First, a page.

Twice a day Kilham visited the cubs with baby bottles full of formula and apple juice. This invariably sent them into a frenzy as they clawed their way into his lap and settled down to nurse. As the cubs got older and able to handle other foods, Kilham supplemented the bottles with a dry dog food that is pressed into hard and soft bits of different colors. As if to demonstrate their individuality, Yoda always picked out the hard red and brown ones. Houdini preferred the soft yellow and orange ones. Once they were sated with food and drink, Kilham took them for long walks in the woods.
"Any animal with a long dependency probably has a lot to learn," he said as we walked with the cubs. "There must be a certain amount of knowledge they are born with, but other things they have to discover or learn--like the Indian cucumber. The only way they can do that is by being out here in the woods."
The success of his technique seemed pretty obvious. The little cubs had been trailing along behind us for a while, occasionally stopping to sniff the ground or the bushes. When we sat down, the cubs took to the woods, chasing each other, tearing apart rotting logs to look for ants and grubs, scampering up trees. They never went too far from us, but Kilham's presence seemed to give them the security they needed to set off, tentatively, on their own.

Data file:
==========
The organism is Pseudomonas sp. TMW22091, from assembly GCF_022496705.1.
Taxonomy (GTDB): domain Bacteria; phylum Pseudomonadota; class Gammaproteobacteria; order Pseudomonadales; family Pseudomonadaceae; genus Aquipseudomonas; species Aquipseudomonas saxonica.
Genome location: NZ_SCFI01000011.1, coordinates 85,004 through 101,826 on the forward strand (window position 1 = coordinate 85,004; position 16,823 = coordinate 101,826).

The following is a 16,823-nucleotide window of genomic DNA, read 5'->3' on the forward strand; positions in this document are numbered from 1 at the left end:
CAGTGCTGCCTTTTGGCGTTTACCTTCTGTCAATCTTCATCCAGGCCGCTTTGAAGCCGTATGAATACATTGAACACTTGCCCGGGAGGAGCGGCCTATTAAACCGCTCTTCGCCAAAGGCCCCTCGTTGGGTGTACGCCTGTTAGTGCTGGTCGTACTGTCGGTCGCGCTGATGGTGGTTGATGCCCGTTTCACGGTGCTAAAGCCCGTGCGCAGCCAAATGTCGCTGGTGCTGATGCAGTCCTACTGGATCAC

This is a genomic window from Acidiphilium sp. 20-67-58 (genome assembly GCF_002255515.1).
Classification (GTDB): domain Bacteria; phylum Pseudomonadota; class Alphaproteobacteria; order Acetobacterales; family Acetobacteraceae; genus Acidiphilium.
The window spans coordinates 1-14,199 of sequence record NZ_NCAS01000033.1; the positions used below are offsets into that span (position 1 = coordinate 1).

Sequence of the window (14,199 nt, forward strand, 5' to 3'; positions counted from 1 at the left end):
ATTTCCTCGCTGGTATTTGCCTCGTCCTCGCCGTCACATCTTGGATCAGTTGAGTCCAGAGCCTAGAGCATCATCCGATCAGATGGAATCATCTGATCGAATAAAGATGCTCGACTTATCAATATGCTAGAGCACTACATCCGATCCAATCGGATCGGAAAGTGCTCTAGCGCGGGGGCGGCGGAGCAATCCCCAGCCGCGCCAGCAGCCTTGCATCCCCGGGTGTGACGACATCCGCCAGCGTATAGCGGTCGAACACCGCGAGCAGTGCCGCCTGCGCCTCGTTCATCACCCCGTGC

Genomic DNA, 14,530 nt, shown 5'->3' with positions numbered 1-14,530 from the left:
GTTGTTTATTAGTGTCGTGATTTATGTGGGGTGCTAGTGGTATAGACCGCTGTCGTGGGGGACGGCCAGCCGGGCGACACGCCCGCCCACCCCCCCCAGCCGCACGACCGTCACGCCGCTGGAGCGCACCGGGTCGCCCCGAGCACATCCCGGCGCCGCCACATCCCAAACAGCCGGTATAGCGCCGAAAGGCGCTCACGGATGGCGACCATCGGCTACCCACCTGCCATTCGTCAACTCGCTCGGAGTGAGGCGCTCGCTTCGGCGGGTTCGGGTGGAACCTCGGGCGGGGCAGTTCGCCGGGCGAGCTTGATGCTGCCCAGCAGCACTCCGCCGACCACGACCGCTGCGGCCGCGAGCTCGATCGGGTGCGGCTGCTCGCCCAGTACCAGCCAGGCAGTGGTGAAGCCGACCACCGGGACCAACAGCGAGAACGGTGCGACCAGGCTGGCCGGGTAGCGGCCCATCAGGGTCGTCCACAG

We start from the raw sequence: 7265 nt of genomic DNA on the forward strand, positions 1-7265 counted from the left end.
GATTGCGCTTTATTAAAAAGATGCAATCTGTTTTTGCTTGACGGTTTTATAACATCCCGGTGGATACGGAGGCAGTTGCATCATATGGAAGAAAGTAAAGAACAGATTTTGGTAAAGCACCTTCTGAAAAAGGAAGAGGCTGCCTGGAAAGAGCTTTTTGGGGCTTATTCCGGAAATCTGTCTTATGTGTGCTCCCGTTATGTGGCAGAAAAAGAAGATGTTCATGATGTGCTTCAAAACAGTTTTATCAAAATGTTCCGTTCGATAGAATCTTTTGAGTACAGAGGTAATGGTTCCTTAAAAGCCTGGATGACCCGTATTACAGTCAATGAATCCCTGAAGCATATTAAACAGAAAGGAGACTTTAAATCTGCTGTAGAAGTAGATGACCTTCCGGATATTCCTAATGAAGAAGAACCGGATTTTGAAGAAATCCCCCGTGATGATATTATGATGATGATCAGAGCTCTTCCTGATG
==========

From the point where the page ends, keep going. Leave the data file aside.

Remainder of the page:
"Every time I come out here with the bears I learn something just by watching them," Kilham said. "I've noticed, for example, that the cubs hold plants in their mouths before they eat or discard them. They must have some kind of chemo-receptors that analyze the plants and let them know if they're edible. And when they first come out of hibernation, they search diligently for moose and deer scat. They seem to need the bacteria to get their systems going again. If you don't know this, you can feed them all you want, but it's not going to do much good."
The real test of his rehabilitation method, though, is not how healthy his cubs are or how freely they romp in the woods. What kind of adults will they turn out to be? Will they be able to survive as wild bears?
"A lot of other rehabilitators thought my cubs would become nuisance bears because I raised them in this friendly way. They would not be afraid of people and in fact would seek them out for food. But bears are smarter than that. It's not people they have gotten to know, it's me, as an individual."
To prove his point, Kilham took me to visit Squirty, a 3-year-old female who was living in the woods outside of Lyme. She and her brother and sister had been orphaned, and Kilham had raised them much as he was raising Yoda and Houdini. Squirty was now grown up, with two cubs of her own, and seemed to be thriving in the wild.
We drove several miles from Lyme, got on three-wheelers to negotiate an old logging road, then hiked quite a way into the woods. As we walked, Kilham pointed out what he called "bear trees" to me.